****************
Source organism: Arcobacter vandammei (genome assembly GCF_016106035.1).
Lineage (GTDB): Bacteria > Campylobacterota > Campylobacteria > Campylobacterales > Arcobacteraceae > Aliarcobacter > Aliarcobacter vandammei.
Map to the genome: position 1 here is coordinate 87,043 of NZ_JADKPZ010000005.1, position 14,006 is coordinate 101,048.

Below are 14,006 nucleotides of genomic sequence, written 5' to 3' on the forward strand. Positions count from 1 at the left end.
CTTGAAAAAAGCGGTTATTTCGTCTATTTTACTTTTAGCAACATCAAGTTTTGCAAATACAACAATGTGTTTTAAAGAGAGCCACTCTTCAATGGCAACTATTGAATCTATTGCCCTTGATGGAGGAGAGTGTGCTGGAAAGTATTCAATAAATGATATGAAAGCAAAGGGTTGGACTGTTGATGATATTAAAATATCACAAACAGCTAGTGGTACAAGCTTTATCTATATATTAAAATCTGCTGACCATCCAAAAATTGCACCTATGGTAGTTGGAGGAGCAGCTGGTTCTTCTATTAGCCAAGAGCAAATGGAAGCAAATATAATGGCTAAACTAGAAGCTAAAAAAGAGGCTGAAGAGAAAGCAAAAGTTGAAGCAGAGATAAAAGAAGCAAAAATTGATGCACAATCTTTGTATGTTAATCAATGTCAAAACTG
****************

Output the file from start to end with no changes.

Source organism: Arcobacter vandammei (genome assembly GCF_016106035.1).
Lineage (GTDB): Bacteria > Campylobacterota > Campylobacteria > Campylobacterales > Arcobacteraceae > Aliarcobacter > Aliarcobacter vandammei.
Map to the genome: position 1 here is coordinate 87,043 of NZ_JADKPZ010000005.1, position 14,006 is coordinate 101,048.

Below are 14,006 nucleotides of genomic sequence, written 5' to 3' on the forward strand. Positions count from 1 at the left end.
CTTGAAAAAAGCGGTTATTTCGTCTATTTTACTTTTAGCAACATCAAGTTTTGCAAATACAACAATGTGTTTTAAAGAGAGCCACTCTTCAATGGCAACTATTGAATCTATTGCCCTTGATGGAGGAGAGTGTGCTGGAAAGTATTCAATAAATGATATGAAAGCAAAGGGTTGGACTGTTGATGATATTAAAATATCACAAACAGCTAGTGGTACAAGCTTTATCTATATATTAAAATCTGCTGACCATCCAAAAATTGCACCTATGGTAGTTGGAGGAGCAGCTGGTTCTTCTATTAGCCAAGAGCAAATGGAAGCAAATATAATGGCTAAACTAGAAGCTAAAAAAGAGGCTGAAGAGAAAGCAAAAGTTGAAGCAGAGATAAAAGAAGCAAAAATTGATGCACAATCTTTGTATGTTAATCAATGTCAAAACTG